The real joker is gas. A good part of the decline in coal generation in the USA and the UK has come from substitution by gas. This is cheap for now, and allows either more efficient large baseload plants or cheaper peaker ones. Renewables have helped dig coal’s grave. But they are now competitive with gas on the unsubsidised LCOE of new build. Once built, their top place in the merit order cuts into gas usage as well as coal. This is only partly compensated by the greater use of gas peakers to backup wind and solar when they aren’t producing: a function which is itself coming under threat from cheaper grid batteries and cleverer demand management. It’s a complex and murky picture.

This pattern explains the political stance of the oil companies. They have abandoned coal: the faster coal shrinks, the more room for their gas. They will even accept a carbon tax to speed the euthanasia of coal, which has higher unit emissions than gas. They also work behind the scenes to hamper renewables, as with solar in Arizona and wind in Ohio and England. Exxon wants the USA to stay in the Paris Agreement, going to all the meetings and throwing sand in the gears of the transition.

The oil companies will not have an easy pass here. The economic advantages to utilities of wind and solar are now enormous, and the banks and investment funds are now on their side too. The Trump administration (the Goldman Sachs crowd) has for instance dropped opposition to offshore wind. You can’t seriously imagine a policy that would force utilities to burn gas against their interests.

4. Where does this leave our prospects?
Of my emissions scenarios for the 2 degrees warming target, the “five more years flat and then cut” looks by far the most feasible, even though it’s more expensive and riskier than starting now. It depends on the following realistic assumptions:

  • continued decline in coal generation (sure thing)
  • continued rapid growth in wind and solar (sure thing)
  • continued rapid growth in electric vehicles (pretty sure thing, requiring overcoming obstacles to better batteries, but  with major impact delayed +/- five years)
  • significant substitution of gas for generation by renewables and storage (more likely than not).

5. What if we go for the 1.5 degree warming target? We are already seeing significant climate disruption from the 1 degree warming we have already caused. I expect the next IPCC report to conclude that safety requires going firm on the 1.5 degrees. But this target is already out of reach by mitigation alone. So it will have to involve truly massive sequestration to mop up the overshoot. A crash research programme is needed, starting now.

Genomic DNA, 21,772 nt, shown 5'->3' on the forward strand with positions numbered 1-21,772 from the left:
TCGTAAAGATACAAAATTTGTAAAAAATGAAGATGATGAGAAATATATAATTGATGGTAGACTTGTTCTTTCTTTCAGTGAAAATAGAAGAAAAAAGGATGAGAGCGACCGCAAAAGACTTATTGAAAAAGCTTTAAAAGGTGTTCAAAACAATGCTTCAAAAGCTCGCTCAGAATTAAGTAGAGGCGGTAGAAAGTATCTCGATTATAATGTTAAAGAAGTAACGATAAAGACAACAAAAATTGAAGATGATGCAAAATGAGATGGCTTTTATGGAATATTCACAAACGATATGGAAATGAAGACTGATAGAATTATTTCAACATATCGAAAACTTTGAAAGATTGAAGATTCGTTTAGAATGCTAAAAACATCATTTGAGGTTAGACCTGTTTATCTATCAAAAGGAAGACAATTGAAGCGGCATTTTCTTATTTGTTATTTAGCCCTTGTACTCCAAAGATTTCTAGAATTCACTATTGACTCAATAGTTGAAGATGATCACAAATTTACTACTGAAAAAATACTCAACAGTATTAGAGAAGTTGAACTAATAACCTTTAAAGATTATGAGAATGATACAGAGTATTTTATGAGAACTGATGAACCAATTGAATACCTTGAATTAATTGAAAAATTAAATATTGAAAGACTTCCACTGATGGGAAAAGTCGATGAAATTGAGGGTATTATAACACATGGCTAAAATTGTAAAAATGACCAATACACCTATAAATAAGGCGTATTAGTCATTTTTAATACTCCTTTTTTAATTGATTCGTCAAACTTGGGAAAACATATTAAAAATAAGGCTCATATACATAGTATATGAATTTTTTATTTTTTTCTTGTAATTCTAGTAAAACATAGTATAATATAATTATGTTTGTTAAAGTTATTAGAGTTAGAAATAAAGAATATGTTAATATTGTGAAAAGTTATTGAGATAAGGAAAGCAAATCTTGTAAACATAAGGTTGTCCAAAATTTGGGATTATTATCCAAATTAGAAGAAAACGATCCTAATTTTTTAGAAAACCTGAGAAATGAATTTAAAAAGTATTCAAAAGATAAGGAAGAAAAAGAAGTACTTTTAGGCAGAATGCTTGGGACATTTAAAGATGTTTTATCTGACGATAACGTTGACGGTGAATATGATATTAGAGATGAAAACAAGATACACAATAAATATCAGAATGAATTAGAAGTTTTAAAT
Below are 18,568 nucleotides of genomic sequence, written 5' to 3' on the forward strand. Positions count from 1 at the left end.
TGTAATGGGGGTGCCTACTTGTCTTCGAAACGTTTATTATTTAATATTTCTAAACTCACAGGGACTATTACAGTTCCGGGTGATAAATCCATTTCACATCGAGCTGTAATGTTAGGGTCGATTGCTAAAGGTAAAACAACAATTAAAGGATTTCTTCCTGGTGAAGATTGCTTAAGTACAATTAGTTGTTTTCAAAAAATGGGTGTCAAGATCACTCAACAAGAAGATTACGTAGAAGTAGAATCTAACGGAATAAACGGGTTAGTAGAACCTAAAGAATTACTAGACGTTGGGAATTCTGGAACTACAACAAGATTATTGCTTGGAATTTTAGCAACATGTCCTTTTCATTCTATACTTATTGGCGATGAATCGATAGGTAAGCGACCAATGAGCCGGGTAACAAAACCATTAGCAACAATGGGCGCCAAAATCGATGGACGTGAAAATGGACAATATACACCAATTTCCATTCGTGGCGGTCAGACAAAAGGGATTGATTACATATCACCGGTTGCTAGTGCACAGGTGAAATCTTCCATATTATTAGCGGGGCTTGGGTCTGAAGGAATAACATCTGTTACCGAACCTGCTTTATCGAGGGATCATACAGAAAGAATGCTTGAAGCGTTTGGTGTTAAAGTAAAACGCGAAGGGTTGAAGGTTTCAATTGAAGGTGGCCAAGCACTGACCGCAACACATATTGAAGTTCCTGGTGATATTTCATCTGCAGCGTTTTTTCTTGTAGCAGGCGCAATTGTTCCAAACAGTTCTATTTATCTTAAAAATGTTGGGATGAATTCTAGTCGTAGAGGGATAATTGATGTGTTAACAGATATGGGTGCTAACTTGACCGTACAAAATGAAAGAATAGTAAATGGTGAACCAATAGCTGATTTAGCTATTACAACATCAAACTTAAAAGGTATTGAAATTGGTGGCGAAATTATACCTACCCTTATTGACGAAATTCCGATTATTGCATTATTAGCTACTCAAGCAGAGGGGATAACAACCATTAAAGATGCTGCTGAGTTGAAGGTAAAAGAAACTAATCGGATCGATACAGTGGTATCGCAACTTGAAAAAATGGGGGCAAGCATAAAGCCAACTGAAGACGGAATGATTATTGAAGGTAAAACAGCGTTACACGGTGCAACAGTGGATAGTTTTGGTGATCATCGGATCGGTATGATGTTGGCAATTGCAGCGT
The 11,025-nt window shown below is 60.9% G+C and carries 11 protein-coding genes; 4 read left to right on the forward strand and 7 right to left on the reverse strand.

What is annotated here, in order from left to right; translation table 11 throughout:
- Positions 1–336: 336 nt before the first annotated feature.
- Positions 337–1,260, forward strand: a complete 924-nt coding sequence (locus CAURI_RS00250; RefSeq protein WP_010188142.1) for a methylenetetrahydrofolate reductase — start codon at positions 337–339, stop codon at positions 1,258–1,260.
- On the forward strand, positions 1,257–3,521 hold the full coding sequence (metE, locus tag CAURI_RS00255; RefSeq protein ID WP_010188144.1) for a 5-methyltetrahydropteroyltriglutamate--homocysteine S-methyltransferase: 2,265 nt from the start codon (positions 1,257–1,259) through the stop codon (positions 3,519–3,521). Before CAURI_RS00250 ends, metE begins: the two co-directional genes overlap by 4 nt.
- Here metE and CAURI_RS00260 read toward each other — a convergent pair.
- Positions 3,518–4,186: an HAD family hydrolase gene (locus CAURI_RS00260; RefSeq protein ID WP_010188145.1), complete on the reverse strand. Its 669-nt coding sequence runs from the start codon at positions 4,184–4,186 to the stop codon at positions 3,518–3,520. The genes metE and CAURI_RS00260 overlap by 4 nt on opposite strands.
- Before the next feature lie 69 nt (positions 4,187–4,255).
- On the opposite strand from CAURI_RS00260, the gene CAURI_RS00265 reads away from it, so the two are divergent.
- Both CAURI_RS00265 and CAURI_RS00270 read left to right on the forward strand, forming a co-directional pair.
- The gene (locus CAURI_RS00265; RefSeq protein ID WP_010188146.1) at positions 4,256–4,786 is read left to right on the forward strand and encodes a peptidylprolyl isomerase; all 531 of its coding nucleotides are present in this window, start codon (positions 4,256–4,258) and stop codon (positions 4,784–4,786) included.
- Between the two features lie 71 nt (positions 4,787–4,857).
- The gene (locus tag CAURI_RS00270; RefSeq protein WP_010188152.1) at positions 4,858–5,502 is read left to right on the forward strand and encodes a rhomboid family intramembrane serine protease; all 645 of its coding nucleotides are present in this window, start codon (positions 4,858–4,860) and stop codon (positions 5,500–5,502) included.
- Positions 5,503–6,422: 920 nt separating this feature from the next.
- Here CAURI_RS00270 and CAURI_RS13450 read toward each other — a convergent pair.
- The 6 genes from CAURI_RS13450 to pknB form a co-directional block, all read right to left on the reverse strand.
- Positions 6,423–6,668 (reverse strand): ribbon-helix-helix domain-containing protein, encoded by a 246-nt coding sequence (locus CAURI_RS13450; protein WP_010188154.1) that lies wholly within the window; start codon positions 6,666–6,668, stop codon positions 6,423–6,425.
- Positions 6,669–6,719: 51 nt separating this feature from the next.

Oh, and BTW, whatever fix is chosen will require a pretty uniform global carbon tax – not all of it rebated to the taxpayers, the sequestration is the first charge. A slice of socialist world government, more or less. Well, the Kochs and Exxon and all of us in our shiny freedom! cars have asked for it.

Salvation may be offered cheap, to the customer at any rate. But it’s never free. It does call for rather more cojones than the curate showed.

Author: James Wimberley

James Wimberley (b. 1946, an Englishman raised in the Channel Islands. three adult children) is a former career international bureaucrat with the Council of Europe in Strasbourg. His main achievements there were the Lisbon Convention on recognition of qualifications and the Kosovo law on school education. He retired in 2006 to a little white house in Andalucia, His first wife Patricia Morris died in 2009 after a long illness. He remarried in 2011. to the former Brazilian TV actress Lu Mendonça. The cat overlords are now three. I suppose I've been invited to join real scholars on the list because my skills, acquired in a decade of technical assistance work in eastern Europe, include being able to ask faux-naïf questions like the exotic Persians and Chinese of eighteenth-century philosophical fiction. So I'm quite comfortable in the role of country-cousin blogger with a European perspective. The other specialised skill I learnt was making toasts with a moral in the course of drunken Caucasian banquets. I'm open to expenses-paid offers to retell Noah the great Armenian and Columbus, the orange, and university reform in Georgia. James Wimberley's occasional publications on the web

11 thoughts on “Climate 2016: the curate’s Easter egg”